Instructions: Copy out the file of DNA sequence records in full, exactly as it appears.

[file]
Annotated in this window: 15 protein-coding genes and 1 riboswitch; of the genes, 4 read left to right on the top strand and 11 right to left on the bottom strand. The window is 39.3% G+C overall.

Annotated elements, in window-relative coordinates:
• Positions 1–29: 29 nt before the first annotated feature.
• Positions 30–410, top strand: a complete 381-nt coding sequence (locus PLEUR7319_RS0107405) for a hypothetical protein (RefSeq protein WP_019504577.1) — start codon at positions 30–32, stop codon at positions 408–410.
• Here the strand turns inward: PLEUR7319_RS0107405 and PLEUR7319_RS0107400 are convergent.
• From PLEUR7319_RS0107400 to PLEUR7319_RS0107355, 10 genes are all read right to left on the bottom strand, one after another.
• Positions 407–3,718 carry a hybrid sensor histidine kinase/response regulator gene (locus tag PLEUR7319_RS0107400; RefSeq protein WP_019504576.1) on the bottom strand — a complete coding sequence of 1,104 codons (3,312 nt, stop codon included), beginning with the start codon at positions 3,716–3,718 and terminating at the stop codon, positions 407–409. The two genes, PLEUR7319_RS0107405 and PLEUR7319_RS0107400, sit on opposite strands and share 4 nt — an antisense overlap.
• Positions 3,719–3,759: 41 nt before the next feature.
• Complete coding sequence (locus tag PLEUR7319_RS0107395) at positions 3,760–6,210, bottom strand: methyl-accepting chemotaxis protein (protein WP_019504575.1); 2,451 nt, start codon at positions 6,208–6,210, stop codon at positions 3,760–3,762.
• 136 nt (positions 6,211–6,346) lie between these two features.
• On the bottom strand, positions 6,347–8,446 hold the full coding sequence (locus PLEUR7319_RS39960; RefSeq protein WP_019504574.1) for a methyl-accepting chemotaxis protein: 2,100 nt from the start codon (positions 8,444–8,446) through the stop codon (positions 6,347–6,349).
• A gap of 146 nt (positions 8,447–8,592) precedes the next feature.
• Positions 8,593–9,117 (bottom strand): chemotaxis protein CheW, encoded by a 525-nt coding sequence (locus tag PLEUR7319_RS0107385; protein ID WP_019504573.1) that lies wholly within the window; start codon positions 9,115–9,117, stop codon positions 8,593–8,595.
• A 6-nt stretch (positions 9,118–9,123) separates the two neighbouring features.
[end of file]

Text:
Annotated in this window: 15 protein-coding genes and 1 riboswitch; of the genes, 4 read left to right on the top strand and 11 right to left on the bottom strand. The window is 39.3% G+C overall.

Annotated elements, in window-relative coordinates:
• Positions 1–29: 29 nt before the first annotated feature.
• Positions 30–410, top strand: a complete 381-nt coding sequence (locus PLEUR7319_RS0107405) for a hypothetical protein (RefSeq protein WP_019504577.1) — start codon at positions 30–32, stop codon at positions 408–410.
• Here the strand turns inward: PLEUR7319_RS0107405 and PLEUR7319_RS0107400 are convergent.
• From PLEUR7319_RS0107400 to PLEUR7319_RS0107355, 10 genes are all read right to left on the bottom strand, one after another.
• Positions 407–3,718 carry a hybrid sensor histidine kinase/response regulator gene (locus tag PLEUR7319_RS0107400; RefSeq protein WP_019504576.1) on the bottom strand — a complete coding sequence of 1,104 codons (3,312 nt, stop codon included), beginning with the start codon at positions 3,716–3,718 and terminating at the stop codon, positions 407–409. The two genes, PLEUR7319_RS0107405 and PLEUR7319_RS0107400, sit on opposite strands and share 4 nt — an antisense overlap.
• Positions 3,719–3,759: 41 nt before the next feature.
• Complete coding sequence (locus tag PLEUR7319_RS0107395) at positions 3,760–6,210, bottom strand: methyl-accepting chemotaxis protein (protein WP_019504575.1); 2,451 nt, start codon at positions 6,208–6,210, stop codon at positions 3,760–3,762.
• 136 nt (positions 6,211–6,346) lie between these two features.
• On the bottom strand, positions 6,347–8,446 hold the full coding sequence (locus PLEUR7319_RS39960; RefSeq protein WP_019504574.1) for a methyl-accepting chemotaxis protein: 2,100 nt from the start codon (positions 8,444–8,446) through the stop codon (positions 6,347–6,349).
• A gap of 146 nt (positions 8,447–8,592) precedes the next feature.
• Positions 8,593–9,117 (bottom strand): chemotaxis protein CheW, encoded by a 525-nt coding sequence (locus tag PLEUR7319_RS0107385; protein ID WP_019504573.1) that lies wholly within the window; start codon positions 9,115–9,117, stop codon positions 8,593–8,595.
• A 6-nt stretch (positions 9,118–9,123) separates the two neighbouring features.